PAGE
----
A moment from Amie Siegel’s brilliant new video called "Provenance", up for another few days only at Simon Preston Gallery in New York. Siegel traces the fate of the furniture designed in the early 1950s by Le Corbusier, with his cousin Pierre Jeanneret, for his government complex in Chandigarh, then the new capital of the Indian state of Punjab.
Siegel begins at the story’s end, as it were, by showing us restored tables and chairs in the homes of Western millionaires – in a London townhouse, a New York apartment and, on the high seas, in a yacht that comes complete with elevator and electric doors. Then Siegel shows us similar pieces set in the fancy shops and auction houses where the super-rich, or their decorators, sourced their finds. (We watch as one Chandigarh table gets hammered down for almost $100,000.) We next see the furnishings in wholesalers’ warehouses and restorers’ workshops, then in containers on ships heading to Europe from India – shades of Allan Sekula’s great “Fish Story” – and finally we see them where they started life in Chandigarh itself. At home, they mostly sit neglected in odd office corners or stacked pell-mell and rotting in storage; only a few still get some respect in more ceremonial spaces.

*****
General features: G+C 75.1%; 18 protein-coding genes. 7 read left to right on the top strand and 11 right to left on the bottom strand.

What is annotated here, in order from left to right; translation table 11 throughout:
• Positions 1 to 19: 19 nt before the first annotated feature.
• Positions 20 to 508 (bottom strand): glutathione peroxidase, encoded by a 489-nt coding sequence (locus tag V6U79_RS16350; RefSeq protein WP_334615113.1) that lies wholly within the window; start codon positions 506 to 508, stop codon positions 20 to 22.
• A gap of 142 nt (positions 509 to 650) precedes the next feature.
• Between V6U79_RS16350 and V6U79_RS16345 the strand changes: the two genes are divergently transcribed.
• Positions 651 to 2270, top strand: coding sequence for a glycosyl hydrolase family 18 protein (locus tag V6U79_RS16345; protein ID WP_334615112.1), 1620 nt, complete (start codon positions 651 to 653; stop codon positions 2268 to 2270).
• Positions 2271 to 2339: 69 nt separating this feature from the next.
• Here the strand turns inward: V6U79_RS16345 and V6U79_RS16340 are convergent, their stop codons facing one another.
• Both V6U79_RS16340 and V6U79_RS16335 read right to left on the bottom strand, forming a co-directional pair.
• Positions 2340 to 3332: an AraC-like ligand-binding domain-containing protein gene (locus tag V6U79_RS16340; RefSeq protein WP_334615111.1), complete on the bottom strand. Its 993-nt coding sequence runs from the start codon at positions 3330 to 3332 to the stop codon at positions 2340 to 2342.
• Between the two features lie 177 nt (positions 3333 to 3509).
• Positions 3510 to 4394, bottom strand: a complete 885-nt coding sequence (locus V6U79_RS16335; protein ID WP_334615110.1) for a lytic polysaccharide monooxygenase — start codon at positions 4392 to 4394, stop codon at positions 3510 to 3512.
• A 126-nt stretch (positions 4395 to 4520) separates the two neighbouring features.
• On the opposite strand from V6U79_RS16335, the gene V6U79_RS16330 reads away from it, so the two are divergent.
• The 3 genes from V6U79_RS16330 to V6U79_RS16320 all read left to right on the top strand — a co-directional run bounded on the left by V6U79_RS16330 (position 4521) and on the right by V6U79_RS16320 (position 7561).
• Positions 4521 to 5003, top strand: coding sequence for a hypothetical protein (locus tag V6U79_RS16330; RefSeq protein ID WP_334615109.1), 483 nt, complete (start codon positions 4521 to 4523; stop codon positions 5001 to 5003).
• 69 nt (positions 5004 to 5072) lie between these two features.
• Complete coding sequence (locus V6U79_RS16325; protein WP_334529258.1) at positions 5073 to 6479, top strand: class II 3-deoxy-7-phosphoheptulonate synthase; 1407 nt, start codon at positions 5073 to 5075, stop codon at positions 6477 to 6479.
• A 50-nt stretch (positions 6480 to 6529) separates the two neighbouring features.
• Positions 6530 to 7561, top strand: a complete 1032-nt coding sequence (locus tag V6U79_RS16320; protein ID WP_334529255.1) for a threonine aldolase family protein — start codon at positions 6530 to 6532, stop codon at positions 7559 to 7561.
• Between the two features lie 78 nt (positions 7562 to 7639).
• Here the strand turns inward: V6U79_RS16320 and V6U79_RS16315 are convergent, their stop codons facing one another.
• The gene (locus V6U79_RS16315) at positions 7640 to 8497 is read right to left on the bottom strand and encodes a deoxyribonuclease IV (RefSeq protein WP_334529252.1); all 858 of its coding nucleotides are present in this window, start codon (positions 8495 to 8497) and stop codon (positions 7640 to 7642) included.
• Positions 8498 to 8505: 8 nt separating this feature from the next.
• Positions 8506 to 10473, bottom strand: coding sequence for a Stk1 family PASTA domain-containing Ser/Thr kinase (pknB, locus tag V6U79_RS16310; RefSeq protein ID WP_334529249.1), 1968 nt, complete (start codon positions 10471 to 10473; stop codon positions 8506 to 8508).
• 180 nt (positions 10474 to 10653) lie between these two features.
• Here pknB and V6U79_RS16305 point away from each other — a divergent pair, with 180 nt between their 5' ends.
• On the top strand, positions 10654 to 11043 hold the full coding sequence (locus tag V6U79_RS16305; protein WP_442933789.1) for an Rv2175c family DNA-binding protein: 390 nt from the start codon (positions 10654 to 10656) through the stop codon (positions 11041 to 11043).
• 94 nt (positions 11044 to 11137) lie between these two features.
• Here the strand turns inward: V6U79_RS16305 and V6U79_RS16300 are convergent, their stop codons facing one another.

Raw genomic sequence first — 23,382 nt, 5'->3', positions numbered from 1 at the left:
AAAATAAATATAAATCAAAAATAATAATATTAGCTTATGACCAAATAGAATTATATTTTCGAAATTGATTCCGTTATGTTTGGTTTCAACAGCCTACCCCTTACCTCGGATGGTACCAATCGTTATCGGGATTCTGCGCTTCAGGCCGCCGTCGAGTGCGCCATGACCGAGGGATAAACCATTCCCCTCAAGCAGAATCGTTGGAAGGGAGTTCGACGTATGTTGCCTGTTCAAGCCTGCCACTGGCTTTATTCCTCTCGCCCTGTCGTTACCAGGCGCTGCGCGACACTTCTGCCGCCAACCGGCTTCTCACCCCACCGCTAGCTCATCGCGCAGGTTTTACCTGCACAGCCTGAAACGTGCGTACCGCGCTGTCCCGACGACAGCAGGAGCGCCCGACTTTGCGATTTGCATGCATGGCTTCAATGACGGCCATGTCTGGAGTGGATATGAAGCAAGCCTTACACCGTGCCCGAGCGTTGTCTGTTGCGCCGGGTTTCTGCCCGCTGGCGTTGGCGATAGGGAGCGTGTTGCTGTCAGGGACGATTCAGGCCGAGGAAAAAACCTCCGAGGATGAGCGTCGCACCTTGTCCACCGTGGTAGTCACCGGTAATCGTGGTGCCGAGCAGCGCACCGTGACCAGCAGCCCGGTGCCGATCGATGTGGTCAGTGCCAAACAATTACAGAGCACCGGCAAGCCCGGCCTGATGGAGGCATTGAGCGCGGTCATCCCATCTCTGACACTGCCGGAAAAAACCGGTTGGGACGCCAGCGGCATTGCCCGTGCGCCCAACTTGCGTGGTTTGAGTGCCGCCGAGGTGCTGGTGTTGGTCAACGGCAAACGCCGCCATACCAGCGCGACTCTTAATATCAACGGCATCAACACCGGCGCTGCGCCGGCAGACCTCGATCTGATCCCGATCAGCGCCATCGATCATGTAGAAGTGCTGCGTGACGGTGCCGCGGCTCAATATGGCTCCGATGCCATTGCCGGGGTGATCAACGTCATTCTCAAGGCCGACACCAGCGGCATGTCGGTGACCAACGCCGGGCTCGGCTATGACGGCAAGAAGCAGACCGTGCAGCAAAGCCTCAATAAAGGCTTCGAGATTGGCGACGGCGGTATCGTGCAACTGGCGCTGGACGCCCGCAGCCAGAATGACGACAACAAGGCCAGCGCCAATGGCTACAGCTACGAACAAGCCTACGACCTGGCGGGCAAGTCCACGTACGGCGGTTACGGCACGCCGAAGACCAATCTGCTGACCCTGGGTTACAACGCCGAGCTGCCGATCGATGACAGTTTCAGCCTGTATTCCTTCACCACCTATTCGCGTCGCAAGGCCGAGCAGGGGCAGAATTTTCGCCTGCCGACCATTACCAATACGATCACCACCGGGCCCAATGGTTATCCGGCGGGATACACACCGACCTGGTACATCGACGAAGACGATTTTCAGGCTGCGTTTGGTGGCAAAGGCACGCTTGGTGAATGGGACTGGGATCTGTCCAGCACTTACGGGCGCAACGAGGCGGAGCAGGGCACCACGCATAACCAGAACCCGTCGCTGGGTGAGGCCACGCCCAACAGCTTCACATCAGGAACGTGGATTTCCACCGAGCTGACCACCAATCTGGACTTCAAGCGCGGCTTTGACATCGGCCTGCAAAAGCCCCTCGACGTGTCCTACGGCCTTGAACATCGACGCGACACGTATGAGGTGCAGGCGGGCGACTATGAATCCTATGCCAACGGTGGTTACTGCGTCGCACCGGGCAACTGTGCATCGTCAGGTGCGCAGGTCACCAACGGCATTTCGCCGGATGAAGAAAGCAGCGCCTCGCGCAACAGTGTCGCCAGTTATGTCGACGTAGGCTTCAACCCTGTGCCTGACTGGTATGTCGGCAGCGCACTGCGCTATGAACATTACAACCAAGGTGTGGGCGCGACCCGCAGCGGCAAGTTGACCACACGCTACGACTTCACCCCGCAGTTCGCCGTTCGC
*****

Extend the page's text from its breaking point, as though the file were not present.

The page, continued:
Siegel lets us watch the process whereby objects conceived in a brief moment of utopian hope, for use by a government of and for the Punjabi people, get turned into deluxe goods for an international oligarchy.
Funny thing is, as design the furniture itself is not all that great; it can’t compete with Le Corbusier’s chrome pieces from the 1920s. In fact, some of its pieces have a stuffy, club-chair quality that rather suits the “exclusive” designer decors where it is now ending up. The only reason a Chandigarh piece counts as a treasure is because it has ties to a famous man and has a certifiable source in a celebrated project of his – a project that happens to have a spirit completely opposed to the ethos of the one-percenters who have looted its treasures. (No one spending a fortune on a Chandigarh piece can be blind to the fact that such a treasure ought to return to its home in India – even if Indian bureaucrats once sold it as junk and are only now waking up to its virtues.)
There’s one final wrinkle in Siegel’s treatment of her story that makes it even more compelling: There’s no way not to notice that the video she’s presenting at Simon Preston has something in common, as a deluxe high-cultural object, with the Chandigarh furniture that’s been shipped to that yacht. Her sleek work of filmic art, with all its classically modernist devices – dolly shots, focus pulls, aerial views – is in fact a product of the same aesthetic culture that produced Chandigarh. And, in the 21st-century, it can barely resist serving some of the same functions, and masters, that Chandigarh’s furnishings have come to serve.
Siegel, and her piece, seem aware of how hard it has become for art to get out from under those particular thumbs.
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